Along with maintaining funding for fighting global tuberculosis, the United States government must better coordinate with the most affected countries on TB research and development, said global health leaders Monday at a Center for Strategic and International Studies event in Washington, examining challenges to global tuberculosis efforts. This point, along with the recommendation that the government formally recognize tuberculosis R&D as a priority, has been laid out in CSIS’s report on TB R&D – one of six reports in a series of policy papers on tuberculosis released Monday.
Former U.S. Global AIDS Coordinator Ambassador Eric Goosby said ensuring that innovations could be available and used in the places they are needed most must be a focus of research.
“We’ve under-emphasized the importance of coordination at the country level,” Goosby said. He was joined on the panel by Dr. Peter Small, Deputy Director of the Bill and Melinda Gates Foundation TB program, U.S. National Institute of Allergies and Infectious Diseases Director Dr. Anthony Fauci, and moderator J. Stephen Morrison of CSIS.
The world’s emerging economies are all TB high burden countries, Small, an author of the report noted. He added China, Brazil and India are increasingly upping their research and development budgets and becoming science and innovation leaders.
“We should give them credit for more than their disease burden,” he said. “Fostering local expertise and platforms in partner countries will lead to developing inexpensive products that are both locally and globally applicable.”
The report on TB R&D recommends the U.S. government engage in long-term TB research partnership initiatives with emerging economies, with the aim of creating or strengthening select TB research centers of excellence “through catalytic funding and expanded technical exchanges.”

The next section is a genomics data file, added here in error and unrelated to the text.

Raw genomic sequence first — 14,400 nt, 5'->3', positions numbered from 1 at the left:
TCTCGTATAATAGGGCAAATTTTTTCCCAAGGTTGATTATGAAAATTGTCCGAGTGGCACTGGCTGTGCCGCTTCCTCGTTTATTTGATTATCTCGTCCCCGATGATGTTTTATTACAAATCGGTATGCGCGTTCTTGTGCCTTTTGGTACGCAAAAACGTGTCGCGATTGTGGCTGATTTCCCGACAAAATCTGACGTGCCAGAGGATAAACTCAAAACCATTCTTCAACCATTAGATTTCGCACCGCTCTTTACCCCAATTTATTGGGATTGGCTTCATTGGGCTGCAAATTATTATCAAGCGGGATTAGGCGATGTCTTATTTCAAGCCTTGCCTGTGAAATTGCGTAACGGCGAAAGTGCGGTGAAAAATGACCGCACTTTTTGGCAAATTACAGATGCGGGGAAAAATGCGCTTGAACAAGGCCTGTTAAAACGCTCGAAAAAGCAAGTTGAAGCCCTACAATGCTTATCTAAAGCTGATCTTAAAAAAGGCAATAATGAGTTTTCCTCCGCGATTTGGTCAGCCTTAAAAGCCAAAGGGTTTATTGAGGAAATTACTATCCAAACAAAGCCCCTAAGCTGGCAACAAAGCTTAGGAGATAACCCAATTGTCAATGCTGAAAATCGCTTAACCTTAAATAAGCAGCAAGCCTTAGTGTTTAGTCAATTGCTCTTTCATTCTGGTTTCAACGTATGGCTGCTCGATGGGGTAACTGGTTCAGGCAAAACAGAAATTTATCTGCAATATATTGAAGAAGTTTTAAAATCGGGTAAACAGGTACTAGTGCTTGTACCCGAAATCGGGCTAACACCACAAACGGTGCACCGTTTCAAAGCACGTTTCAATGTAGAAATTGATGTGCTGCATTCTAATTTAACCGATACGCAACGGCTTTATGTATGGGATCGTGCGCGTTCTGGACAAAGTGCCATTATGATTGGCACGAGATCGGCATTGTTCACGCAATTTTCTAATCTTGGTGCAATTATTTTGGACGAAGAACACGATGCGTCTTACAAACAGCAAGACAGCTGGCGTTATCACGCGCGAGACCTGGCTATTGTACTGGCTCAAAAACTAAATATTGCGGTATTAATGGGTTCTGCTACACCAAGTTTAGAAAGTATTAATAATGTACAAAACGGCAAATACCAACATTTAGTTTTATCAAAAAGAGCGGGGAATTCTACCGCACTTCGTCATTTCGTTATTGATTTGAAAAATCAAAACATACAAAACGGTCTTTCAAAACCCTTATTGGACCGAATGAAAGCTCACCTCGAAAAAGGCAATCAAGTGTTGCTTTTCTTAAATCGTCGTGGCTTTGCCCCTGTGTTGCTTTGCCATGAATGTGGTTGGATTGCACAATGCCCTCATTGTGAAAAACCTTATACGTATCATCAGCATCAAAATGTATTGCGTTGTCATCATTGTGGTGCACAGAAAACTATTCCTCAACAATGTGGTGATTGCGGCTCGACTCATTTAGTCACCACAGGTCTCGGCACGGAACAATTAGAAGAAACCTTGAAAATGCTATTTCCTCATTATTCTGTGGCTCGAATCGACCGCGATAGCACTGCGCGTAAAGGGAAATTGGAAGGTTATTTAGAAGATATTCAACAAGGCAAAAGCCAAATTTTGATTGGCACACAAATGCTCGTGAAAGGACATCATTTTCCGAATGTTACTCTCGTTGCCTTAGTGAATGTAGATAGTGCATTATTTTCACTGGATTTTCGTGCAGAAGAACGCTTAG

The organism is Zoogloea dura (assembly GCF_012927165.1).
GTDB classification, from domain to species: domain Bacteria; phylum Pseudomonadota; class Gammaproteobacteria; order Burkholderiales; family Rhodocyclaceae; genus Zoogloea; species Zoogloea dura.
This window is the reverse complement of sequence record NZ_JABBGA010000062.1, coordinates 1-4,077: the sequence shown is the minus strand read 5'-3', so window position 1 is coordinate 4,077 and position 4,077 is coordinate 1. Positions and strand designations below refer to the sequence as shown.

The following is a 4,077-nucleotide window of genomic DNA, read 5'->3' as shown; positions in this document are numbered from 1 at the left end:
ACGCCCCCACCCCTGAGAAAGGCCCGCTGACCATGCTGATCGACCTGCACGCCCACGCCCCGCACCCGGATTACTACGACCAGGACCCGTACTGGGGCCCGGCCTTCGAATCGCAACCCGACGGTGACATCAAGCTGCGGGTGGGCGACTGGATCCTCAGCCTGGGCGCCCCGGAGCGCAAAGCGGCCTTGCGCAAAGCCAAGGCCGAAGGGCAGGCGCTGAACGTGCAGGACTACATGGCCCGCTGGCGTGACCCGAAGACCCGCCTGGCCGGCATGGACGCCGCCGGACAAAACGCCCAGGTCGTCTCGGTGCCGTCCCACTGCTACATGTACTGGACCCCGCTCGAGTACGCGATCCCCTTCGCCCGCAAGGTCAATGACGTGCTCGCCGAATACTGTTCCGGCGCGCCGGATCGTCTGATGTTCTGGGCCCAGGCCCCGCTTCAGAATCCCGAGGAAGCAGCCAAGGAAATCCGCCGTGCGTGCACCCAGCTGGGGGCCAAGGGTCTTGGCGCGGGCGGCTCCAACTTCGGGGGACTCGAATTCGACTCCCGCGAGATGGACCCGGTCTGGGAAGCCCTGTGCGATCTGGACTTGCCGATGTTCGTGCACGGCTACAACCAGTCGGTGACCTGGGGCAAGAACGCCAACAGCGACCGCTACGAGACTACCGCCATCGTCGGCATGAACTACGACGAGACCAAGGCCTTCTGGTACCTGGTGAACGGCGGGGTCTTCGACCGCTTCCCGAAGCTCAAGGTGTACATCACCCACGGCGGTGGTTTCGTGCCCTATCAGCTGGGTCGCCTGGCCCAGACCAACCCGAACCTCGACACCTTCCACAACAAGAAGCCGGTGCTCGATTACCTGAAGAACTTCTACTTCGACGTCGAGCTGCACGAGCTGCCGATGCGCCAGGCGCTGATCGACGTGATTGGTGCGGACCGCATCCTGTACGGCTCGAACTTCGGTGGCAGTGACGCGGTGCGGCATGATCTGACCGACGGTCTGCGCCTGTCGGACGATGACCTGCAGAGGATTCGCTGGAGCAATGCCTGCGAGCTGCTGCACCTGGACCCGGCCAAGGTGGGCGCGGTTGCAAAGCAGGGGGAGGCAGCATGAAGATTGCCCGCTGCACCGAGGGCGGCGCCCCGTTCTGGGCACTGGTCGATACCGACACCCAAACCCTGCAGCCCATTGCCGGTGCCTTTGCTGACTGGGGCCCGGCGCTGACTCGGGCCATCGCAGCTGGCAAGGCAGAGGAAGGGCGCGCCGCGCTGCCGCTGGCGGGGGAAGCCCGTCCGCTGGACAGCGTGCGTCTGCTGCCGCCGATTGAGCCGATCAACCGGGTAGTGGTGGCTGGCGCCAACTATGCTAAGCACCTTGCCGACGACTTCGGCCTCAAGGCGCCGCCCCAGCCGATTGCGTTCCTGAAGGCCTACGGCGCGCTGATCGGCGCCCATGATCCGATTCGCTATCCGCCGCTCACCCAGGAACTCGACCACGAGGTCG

“The initiative should be defined from the outset as a vital foreign policy “soft power” tool, drawing from multiple U.S. revenue streams and driven by U.S. health diplomacy, which will build the research platforms upon which many future scientific gains will emerge,” the report says.
“We can get a lot done by building up the capacity of low- and middle-income countries,” Fauci said.
Just returned from a PEPFAR meeting in South Africa, new Global AIDS Coordinator Dr. Deborah Birx noted from the audience that “we need to ensure programs back up innovation.” Ambassador Birx pointed to a “phenomenal gap” between identified tuberculosis patients and those who have been tested for HIV and are on antiretroviral therapy. “It’s still inexcusable that we have that gap,” she said. “100 percent of TB-HIV infected patients should be on antiretrovirals, while now about 45 percent are on ART.”
Fauci highlighted the importance of maintaining robust funding for research and development, noting that when he first took on the role of NIAID director, he thought the roughly $600,000 allocated for TB R&D at NIAID was a typo. Thanks to increased prioritization of tuberculosis research over the past couple of decades, that number reached $169 million in 2012. Funding from the NIH and donors, the CSIS report notes, has made the new drugs bedaquiline and delaminid, as well as the diagnostic tool GeneXpert, possible.
The gains made as of late are precarious, however, as the NIH has seen substantial loss in purchasing power over the past decade due to budget cuts and the rising cost of medical inflation, Fauci said. Even though “TB is smack in the middle of scientific opportunities and public health imperative,” he said, adding that with decreased funding, “we can’t move forward.”
David Bryden of RESULTS noted that the Obama Administration’s proposed 19 percent cut to USAID’s tuberculosis budget for fiscal year 2015 has R&D implications as well, as USAID supports late-phase clinical trials of new drugs and diagnostic tools.